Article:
Tuesday, June 02, 2015

A life of rebellion ...against quiet desperation?

When I was young, we never seemed to have enough money for me to buy books.  Throughout my life in the old country, my parents, like most ones of their generation, had budgetary worries and with the household budget and accounting done in the presence of us kids, well, I knew well it was a luxury for me to buy books.

Thus, I relied on the local library, which more than fit my needs of those days.  Heck, that library even had Fahrenheit 451, and The Prophet, which are evidence enough that it was not a bad library by any means.  When we moved to the big city of Madras, I then made wonderful use of the libraries at the American and British consulates.

Attending graduate school at a university with more libraries than I could have imagined, with more books than I could have ever dreamt of, meant that I now had even less of an incentive to purchase books.

But, every once in a while, I do buy books.  And am always ready to loan them to anybody who is interested.  (There are a few books that are ultra-special to me and the fear of losing them means I shall never loan them!!!)  A student had borrowed my copy of Mario Vargas Llosa's Letters to a Young Novelist.  And it came back to me yesterday, which gave me an opportunity to scan through the book and re-read a few of my favorite sentences and paragraphs there.

Perhaps you wonder why I purchased that book when I have no plans ever of writing a novel.  Non-fiction essay writing shares in plenty with writing novels.  For that matter, the existential drive to be an academic has a lot in common with the angst that drives fiction writers.  Consider the following sentences that Llosa writes:

At peace with themselves!  Which is why I went through all those career changes--ditching electrical engineering, quitting professional planning--even though those, especially engineering, would have made me worry less about my financial well-being.  As I blogged a while ago, I don't want that life most people lead, which Thoreau noted:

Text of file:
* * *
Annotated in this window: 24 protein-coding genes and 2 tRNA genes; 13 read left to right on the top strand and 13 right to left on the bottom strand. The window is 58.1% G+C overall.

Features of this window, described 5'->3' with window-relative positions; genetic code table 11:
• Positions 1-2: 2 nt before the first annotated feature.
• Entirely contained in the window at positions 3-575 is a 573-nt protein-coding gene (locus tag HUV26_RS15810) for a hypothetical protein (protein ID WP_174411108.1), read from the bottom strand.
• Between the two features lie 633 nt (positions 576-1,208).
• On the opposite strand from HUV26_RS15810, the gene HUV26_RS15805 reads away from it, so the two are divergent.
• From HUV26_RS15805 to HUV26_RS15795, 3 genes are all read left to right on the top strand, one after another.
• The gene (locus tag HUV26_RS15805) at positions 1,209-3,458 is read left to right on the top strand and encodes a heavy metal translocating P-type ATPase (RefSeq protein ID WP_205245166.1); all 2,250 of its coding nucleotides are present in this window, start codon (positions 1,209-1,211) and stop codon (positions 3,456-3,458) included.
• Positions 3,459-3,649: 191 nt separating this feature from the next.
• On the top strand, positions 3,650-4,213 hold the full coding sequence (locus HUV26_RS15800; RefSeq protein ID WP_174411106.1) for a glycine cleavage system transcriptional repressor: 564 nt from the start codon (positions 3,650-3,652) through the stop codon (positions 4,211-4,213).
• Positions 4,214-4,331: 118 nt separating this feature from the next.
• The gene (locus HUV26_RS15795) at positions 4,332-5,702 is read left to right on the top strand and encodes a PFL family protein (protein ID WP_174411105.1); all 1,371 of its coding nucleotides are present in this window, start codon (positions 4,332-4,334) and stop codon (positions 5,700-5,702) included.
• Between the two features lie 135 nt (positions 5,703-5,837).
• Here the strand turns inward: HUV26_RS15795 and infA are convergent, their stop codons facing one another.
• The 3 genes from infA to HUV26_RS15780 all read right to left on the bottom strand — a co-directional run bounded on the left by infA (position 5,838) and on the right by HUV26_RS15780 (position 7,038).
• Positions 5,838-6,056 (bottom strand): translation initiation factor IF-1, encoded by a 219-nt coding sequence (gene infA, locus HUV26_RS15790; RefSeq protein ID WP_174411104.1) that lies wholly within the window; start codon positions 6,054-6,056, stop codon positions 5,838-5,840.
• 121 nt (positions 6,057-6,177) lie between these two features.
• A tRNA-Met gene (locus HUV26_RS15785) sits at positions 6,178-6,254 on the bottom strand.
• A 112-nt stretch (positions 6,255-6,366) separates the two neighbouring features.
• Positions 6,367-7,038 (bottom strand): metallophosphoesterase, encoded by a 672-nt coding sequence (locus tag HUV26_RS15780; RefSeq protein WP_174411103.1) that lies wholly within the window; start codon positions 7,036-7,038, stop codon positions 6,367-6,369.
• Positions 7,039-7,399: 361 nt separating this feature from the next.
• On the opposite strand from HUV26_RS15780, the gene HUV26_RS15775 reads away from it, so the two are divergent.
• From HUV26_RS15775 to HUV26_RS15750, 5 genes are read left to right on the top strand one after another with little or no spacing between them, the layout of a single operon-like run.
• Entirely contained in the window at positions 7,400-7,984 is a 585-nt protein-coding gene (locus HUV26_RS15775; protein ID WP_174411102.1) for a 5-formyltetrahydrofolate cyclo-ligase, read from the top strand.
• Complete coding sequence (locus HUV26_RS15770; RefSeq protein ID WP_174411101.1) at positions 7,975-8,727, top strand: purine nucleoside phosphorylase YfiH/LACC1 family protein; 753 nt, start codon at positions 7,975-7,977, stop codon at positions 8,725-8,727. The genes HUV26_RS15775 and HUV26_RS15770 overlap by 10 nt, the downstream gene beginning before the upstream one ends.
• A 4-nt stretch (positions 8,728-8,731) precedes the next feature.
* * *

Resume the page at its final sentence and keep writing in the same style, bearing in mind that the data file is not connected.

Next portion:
Most men lead lives of quiet desperation and go to the grave with the song still in them
So, "what is the origin of this early inclination" to choose this vocation?  Why this nagging feeling that without pursuing this vocation we won't be true to ourselves?  Llosa provides an answer that sums it up really well for me: "The answer, I think, is rebellion."  A rebellion "against authority, the establishment, or sanctioned beliefs."  Yes, to rebel, even if seems like I have no cause!

This existence means that I never truly take a holiday from my work.  Why would I, when this is all I want to do?  Llosa writes regarding the literary vocation:
The literary vocation is not a hobby, a sport, a pleasant leisure-time activity.  It is an all-encompassing, all-excluding occupation, an urgent priority, a freely chosen servitude that turns its victims (its lucky victims) into slaves.
I live that kind of a life so much so that one of my biggest problem is that most teachers do not view themselves the same way.  Instead, they view their vocation as one that pays them so that they can do whatever else that really interests them.

Llosa also consoles me about my failures--having failed at getting promoted to the rank of full professor, not being recognized by my peers, ... when he writes about "confusing literary ambition with a hunger for glory and for the financial gains that literature affords certain writers"

This academic life of reading, thinking, writing, learning, and teaching, is, indeed, the best thing that ever happened to me.  Here's to hoping that it will continue for a while more.

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